Figure 2 Bridged mini gastric bypass. GGF, gastro-gastric fistula.

BMGB might be the most physiological and anatomical technique with weight loss and metabolic effects as much as MGB. Moreover, via GGF, BMGB allows endoscopic procedures, especially in the remnant stomach.

In this surgical technique, the patient is positioned at reversed Trendelenburg and the surgeon is at the between the patient’s legs. Five trocars method is used. An opening, adequate for stapler entrance, is created in the hepatogastric ligament at the level of incisura angularis via vessel sealing device or mono polar hook (Figure 3). Then, the first stapler was introduced through the subxiphoid tracer or right subcostal trocar and placed parallel and 3–4 cm away from the pylorus (Figures 4,5). Before the last stapler, approximately a 2 cm long passage was left at the uppermost stomach (Figure 6). After a gastric transaction, the patient is re-positioned as Trendelenburg and transverse colon and omentum are retracted cranially (Figures 7,8). According to the patient’s BMI between 150 and 250 cm from Treitz ligament, a small bowel segment is brought close to the gastric pouch. After, the patient is re-positioned again, via mono polar hook a hole for the entrance of the stapler is created both on the stomach and the bowel. Finally, gastrojejunostomy anastomosis is created via stapler and stapler entrances sites are closed in a single layer by hand-sewn stich (Figures 9,10). You can find the stages of the BMGB technique step by step below.

Figure 3 Creation of an opening in the hepatogastric ligament at the level of incisura angularis.
Figure 4 Placement of the first linear stapler.
Figure 5 After firing of the first stapler
Figure 6 Measuring of the bridge with the jaw of the laparoscopic instrument.
Figure 7 Depending on the second stapler.
Figure 8 Depending on the thickness of gastric wall placement of staplers.
Figure 9 Securing corner with reinforcement stitch.
Figure 10 Creation of gastrojejunal anastomosis.

The advantages of BMGB method can be summarized below as eight “N”s:

  • Never touch and destroy the angle of His;
  • Not removing 75–80% of the stomach as in SG;
  • No short gastric vessel bleeding during dissection of the fundus during the last stapler as it is performed in the MGB;
  • No leak due to an opening between the newly formed pouch and the gastric remnant, the risk of leakage from the pouch is theoretically lower;
  • No chance for endoscopic intervention in MGB and Roux-en-Y gastric bypass in cases of remnant gastric bleeding (8,9). Since the remnant stomach can be evaluated endoscopically, remnant gastric bleeding can be controlled more easily during surgery or in the postoperative period. Furthermore, endoscopic surveillance of the remnant stomach, in cases of gastric cancer suspicion, could be performed;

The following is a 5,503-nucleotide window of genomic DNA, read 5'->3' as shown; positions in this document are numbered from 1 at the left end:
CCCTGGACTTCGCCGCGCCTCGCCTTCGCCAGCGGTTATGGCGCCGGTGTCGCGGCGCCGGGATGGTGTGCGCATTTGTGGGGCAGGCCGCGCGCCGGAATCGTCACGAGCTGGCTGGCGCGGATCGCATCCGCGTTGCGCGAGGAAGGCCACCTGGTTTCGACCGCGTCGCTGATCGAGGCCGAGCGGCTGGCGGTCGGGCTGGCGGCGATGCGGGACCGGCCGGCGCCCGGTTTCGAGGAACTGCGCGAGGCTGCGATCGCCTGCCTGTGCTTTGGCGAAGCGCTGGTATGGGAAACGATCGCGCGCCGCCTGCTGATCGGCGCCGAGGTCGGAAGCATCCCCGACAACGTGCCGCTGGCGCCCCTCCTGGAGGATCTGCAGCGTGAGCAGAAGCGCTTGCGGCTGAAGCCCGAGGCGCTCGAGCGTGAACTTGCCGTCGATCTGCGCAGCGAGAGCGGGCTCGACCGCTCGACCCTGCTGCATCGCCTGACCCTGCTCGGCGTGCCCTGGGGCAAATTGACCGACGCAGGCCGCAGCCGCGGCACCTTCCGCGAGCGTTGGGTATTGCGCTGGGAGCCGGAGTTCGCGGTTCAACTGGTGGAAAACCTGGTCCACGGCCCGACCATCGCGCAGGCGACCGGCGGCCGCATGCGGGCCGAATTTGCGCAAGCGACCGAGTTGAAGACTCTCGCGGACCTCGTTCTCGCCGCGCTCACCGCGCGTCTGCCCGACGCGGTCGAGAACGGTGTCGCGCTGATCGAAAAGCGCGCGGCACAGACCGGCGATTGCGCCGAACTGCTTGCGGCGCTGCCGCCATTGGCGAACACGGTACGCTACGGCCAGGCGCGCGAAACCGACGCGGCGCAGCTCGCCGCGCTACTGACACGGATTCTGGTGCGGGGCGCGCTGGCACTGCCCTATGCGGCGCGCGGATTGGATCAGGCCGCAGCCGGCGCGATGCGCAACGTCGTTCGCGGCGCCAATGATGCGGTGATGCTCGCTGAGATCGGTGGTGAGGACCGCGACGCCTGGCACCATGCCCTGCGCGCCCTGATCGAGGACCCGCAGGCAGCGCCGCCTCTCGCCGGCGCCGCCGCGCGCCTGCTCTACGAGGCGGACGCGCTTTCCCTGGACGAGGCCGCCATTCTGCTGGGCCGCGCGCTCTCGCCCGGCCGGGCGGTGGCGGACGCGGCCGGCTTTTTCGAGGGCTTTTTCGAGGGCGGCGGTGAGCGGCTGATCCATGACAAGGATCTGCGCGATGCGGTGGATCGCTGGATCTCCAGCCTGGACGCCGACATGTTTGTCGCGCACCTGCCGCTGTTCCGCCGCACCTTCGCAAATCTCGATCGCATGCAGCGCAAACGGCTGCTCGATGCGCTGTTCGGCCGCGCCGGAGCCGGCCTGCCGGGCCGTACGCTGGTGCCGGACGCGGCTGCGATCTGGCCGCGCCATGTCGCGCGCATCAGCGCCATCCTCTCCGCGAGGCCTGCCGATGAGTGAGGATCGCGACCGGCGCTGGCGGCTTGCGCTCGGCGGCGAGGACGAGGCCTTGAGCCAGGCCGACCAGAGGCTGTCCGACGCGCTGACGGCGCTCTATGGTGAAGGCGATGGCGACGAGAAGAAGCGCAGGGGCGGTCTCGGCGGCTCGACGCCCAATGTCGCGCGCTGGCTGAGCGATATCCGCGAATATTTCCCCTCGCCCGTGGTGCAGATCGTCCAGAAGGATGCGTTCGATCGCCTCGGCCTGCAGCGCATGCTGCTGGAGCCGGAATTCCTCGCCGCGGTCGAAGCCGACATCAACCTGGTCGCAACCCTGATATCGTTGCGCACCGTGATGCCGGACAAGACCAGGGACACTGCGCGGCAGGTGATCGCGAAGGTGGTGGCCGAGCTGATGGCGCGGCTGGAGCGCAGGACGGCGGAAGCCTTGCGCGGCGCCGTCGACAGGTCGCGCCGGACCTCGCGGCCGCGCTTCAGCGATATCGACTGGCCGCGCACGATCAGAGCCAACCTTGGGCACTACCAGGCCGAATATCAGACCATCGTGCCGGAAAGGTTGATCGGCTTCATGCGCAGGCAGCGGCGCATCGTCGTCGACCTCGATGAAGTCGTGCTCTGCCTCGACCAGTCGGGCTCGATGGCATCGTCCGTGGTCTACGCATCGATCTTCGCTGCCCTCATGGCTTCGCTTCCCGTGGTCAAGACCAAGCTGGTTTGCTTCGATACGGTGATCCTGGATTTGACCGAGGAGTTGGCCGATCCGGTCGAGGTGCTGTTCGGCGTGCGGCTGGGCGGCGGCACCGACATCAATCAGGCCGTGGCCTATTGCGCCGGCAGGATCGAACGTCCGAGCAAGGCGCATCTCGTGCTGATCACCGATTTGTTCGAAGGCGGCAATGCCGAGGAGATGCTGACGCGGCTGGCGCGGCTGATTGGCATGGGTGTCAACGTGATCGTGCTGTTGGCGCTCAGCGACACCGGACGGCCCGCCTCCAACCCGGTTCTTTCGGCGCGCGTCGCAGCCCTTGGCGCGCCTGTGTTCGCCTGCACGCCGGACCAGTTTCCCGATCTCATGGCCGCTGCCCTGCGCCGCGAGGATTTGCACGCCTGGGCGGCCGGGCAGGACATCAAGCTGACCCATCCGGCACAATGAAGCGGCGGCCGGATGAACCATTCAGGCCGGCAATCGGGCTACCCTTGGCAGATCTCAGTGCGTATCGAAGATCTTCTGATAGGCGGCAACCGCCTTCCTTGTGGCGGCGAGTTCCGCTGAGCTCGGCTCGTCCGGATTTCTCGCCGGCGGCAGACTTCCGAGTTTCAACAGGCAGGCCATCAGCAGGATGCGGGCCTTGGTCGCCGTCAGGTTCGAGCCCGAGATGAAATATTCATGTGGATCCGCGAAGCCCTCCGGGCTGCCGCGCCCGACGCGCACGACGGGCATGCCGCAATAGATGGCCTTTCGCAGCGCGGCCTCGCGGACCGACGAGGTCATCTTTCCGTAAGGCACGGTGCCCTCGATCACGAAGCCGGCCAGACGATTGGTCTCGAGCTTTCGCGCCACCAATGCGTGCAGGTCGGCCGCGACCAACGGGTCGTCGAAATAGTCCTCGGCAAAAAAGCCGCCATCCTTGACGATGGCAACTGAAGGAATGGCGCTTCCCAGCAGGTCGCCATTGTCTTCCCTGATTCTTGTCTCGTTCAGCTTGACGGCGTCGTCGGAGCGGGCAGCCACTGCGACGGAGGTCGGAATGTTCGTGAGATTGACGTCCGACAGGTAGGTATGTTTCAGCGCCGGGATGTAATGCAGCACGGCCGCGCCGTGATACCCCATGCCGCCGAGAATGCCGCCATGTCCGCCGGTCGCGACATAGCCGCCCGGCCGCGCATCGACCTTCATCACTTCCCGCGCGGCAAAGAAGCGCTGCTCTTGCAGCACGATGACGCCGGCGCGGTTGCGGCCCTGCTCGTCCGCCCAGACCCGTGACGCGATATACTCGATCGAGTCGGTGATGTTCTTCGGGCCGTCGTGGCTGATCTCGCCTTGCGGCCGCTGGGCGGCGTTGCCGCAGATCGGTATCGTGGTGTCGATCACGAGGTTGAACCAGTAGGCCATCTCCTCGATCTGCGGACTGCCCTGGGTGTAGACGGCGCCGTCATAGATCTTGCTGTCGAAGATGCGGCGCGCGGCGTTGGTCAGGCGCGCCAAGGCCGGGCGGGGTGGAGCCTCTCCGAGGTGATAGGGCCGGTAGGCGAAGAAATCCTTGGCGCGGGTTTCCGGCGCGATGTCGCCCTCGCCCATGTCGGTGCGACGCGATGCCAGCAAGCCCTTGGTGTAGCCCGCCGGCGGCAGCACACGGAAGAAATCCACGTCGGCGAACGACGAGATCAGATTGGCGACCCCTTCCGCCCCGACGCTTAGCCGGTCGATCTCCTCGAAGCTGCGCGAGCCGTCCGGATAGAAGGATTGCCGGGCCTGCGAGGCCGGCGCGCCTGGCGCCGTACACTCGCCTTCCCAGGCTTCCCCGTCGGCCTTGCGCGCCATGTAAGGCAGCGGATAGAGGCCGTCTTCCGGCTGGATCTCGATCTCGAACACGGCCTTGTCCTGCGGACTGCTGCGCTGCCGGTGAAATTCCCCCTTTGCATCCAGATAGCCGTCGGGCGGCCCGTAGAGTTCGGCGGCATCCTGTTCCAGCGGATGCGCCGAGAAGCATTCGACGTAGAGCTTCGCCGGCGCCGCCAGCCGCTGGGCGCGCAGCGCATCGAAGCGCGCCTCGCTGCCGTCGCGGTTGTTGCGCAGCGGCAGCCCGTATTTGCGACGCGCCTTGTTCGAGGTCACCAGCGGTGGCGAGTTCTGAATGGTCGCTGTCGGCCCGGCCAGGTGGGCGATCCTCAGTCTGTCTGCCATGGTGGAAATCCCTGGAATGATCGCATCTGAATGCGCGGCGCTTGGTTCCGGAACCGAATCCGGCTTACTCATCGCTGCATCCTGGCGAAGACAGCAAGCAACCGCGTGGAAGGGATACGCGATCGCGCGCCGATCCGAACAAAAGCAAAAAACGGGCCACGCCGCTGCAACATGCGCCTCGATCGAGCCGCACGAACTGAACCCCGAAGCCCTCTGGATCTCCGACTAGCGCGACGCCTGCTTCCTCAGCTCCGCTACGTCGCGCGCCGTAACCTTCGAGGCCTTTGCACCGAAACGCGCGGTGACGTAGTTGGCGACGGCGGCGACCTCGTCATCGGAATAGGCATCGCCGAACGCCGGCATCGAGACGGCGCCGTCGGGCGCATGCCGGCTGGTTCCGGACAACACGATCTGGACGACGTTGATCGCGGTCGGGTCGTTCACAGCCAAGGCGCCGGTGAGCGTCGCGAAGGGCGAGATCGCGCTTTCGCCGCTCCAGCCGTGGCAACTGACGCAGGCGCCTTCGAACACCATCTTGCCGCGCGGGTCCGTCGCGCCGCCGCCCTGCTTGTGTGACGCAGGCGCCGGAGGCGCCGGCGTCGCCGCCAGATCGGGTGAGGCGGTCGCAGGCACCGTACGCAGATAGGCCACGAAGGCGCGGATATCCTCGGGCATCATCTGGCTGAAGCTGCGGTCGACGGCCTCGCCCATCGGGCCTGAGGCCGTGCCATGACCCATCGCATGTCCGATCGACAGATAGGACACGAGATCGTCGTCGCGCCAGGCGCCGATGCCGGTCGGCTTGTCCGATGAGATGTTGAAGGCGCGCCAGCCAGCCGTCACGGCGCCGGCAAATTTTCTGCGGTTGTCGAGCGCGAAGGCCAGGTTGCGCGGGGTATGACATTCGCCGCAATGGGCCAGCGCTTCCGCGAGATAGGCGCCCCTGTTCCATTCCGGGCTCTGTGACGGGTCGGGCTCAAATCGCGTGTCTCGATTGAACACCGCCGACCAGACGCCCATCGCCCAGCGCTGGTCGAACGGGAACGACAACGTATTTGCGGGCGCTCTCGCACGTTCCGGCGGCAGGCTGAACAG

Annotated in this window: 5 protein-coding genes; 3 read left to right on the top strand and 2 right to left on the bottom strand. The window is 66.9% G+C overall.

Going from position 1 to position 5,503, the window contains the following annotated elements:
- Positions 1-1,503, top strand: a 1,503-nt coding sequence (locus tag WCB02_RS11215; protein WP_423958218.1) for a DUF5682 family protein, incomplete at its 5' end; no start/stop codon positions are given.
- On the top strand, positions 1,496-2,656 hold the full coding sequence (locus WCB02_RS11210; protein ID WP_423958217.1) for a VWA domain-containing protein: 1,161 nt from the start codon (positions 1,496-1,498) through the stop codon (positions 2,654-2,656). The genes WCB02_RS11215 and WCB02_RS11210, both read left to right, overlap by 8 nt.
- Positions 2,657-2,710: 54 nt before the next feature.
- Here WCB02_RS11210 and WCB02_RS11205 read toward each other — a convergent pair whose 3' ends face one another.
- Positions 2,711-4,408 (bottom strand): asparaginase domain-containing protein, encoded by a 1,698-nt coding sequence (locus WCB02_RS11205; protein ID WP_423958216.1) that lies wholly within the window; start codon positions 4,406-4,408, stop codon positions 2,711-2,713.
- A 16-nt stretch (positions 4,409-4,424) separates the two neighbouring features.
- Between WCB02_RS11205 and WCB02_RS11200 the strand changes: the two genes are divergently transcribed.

• No narrow pouch-like in the MGB;
  • No complications in revisional surgery after adjustable gastric banding because the fundus is fibrotic and thick after gastric banding, the risk of leakage increases in the operations that transect the fundus such as in SG, MGB, and Roux-en-Y gastric bypass (10);
  • Not using one extra cartridge for the last few centimeters may provide a significant benefit in terms of cost (11).

After experimental studies, we published a series of five cases on which BMGB was applied. The long-term results of the gastric bridge are not clear in terms of the stenosis or widening of GGF. Although current results are encouraging, further research is needed to provide more information on the long-term effects of this modified technique.


Conclusions

Although MGB is a simple, safe, and effective bariatric procedure, its disadvantage is not to access to remnant stomach. The technique we have developed can solve this problem. We need further studies to prove the reliability and effectiveness of this new technique. A large sample and multi centric randomized control trials are needed to compare the effectiveness and safety between MGB and BMGB.


Acknowledgments

None.


Footnote

Conflicts of Interest: The authors have no conflicts of interest to declare.

Ethical Statement: The authors are accountable for all aspects of the work in ensuring that questions related to the accuracy or integrity of any part of the work are appropriately investigated and resolved. Written informed consent was obtained from the patient for publication of this manuscript and any accompanying images.


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doi: 10.21037/ales.2019.12.02
Cite this article as: Sumer A, Aktokmakyan TV, Peksen C. Mini gastric by-pass and bridged mini gastric by-pass: what is new? Ann Laparosc Endosc Surg 2020;5:8.